Valencia:  Fallas, Fireworks and a Farton

The Fallas festival in Valencia is so spectacular, it deserves both a post and a < 3 (still in post-production).  The festival is a celebration of spring, and it started as carpenters would burn their parots (wooden structures used to hold candles) in large pyres because the days were getting longer and they no longer needed to work by candlelight.  Today, it is a huge, multi-day celebration showcasing thousands of flowers, countless firecrackers, amazing fireworks, a multitude of beautifully dressed falleras, and hundreds of fallas (large sculptures) that are set on fire.  I don’t want to spoil the < 3 by going into detail about the actual events, but here are some things we learned about attending the festival.

processions lead to road closures
processions of falleras lead to road closures
  • If your hotel is inside the old city, make sure you arrive in Valencia before the street closures.  Otherwise, you may have to park on a random street and walk 1 mile to your hotel, carrying your bags and dragging your suitcase, fighting all the crowds and dodging all the processions.  This is not fun.
  • When you go to a mascletà (8 minutes of intense firecracker and firework explosions), and especially if you are very close to the detonations, make sure you keep your mouth open.  The signs tell you to.  This is to equalize the pressure from the blasts, so it doesn’t harm your ears.

 

 

  • Nap in the afternoon/evening.  This is necessary so you can stay up, since the night activities don’t start until around 11 or later.  It is also impossible because there are roving marching bands and because everyone is constantly shooting off firecrackers.
  • On the night of the fireworks, wake up from your siesta at around 11 pm, especially if you were lucky enough to get 11:30pm dinner reservations (we weren’t).  Walk around, admire the street lights and some of the over 300 fallas, and get your spot for the 1:30am fireworks.  Then fight the crowds home and make it back by 3am.

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  • On the last night of the festival, the fallas are set on fire.  Wear a raincoat to go watch the fires—even if it isn’t raining.  Firemen are everywhere, and they can get you with the hoses.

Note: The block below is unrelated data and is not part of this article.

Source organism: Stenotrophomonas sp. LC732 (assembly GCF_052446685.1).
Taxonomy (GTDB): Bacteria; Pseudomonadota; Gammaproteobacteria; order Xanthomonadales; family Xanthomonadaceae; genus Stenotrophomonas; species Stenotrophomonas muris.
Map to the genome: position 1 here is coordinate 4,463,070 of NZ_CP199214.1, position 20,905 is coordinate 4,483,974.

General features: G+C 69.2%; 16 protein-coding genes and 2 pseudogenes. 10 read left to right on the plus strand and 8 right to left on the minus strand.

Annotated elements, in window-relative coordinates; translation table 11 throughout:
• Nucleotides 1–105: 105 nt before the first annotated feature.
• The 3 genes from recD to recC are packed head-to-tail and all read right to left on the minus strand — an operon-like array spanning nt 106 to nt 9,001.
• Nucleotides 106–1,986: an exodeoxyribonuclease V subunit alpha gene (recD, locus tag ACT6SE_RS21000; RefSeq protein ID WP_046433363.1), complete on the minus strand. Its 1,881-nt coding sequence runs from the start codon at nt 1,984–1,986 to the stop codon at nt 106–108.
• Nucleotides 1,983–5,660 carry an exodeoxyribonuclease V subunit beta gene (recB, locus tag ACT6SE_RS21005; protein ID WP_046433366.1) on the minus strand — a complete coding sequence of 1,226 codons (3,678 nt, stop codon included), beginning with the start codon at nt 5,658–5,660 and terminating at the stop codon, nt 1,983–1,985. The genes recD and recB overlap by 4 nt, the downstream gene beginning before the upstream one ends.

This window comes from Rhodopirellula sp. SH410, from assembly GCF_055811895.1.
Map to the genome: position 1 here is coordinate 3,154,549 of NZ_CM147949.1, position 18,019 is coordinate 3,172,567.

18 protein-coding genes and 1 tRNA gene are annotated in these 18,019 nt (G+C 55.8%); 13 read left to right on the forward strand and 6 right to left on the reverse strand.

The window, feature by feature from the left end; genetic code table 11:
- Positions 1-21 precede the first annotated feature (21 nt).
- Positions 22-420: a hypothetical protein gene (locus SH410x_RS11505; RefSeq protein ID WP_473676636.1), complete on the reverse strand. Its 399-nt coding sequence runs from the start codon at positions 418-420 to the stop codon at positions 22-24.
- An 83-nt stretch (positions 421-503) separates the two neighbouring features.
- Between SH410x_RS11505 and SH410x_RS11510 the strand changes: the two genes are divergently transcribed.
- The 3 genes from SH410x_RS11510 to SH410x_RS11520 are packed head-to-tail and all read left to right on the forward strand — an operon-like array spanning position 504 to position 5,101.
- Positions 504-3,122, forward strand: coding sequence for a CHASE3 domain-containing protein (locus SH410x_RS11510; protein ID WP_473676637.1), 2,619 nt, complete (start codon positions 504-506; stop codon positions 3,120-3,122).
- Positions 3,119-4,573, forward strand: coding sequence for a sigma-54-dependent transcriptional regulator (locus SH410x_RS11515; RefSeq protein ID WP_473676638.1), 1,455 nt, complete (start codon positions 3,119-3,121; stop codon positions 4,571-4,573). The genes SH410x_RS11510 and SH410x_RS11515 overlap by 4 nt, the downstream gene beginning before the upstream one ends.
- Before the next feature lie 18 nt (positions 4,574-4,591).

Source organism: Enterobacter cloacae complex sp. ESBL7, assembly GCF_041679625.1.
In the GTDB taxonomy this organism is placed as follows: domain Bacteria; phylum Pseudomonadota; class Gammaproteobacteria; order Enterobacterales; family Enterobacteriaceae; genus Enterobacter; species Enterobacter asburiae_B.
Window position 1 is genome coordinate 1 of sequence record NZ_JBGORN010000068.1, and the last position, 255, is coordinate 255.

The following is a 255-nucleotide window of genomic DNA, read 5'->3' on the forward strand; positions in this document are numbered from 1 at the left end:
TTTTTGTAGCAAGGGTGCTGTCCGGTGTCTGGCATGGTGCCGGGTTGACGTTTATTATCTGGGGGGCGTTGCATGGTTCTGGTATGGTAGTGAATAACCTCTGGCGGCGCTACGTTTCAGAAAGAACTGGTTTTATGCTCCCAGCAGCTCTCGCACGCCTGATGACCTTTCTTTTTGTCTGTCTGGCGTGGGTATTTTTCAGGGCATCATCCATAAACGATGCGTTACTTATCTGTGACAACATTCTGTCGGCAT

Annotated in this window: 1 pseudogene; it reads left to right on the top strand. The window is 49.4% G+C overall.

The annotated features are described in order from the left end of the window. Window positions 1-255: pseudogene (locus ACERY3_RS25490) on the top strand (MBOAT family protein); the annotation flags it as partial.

• Have a farton.  A farton is a long, bread pastry with sugar on top, and it has nothing to do with the Fallas, but it is delicious, it started with an “f” for my post title, and you can imagine all the fun Todd and the girls have had with the name.  Locals like to have it with an horchata de chufa, a milky drink made from tiger nuts.

 

Stay tuned for our <3:  Fallas in Valencia.  In the meantime, these are new since our last post:

Nati:  cookies made by cloistered nuns, Madrid

Lucy:  deer on Miyajima Island, Hiroshima

favorite photos

signs

6 comments

  1. Hello Todd and family,
    It was very nice to meet you and share the Fallas experience in Valencia.
    Your blog is interesting and I am convinced you made the right decision to make this trip.
    When you are in Holland my advice is to go to ‘de Keukenhof’ in the town of Lisse. You can see the bulbfields in full bloom. When you are in Alkmaar visit the friday cheesemarket .

    Liked by 1 person

  2. So glad to see you with company from home in Japan and Spain! Such happy faces. You are truly offering us all a window to the world– really four windows with each perspectives. From aboiginal dress to kimonos to falleras and beyond… Thank you for sharing it with us!

    Liked by 1 person

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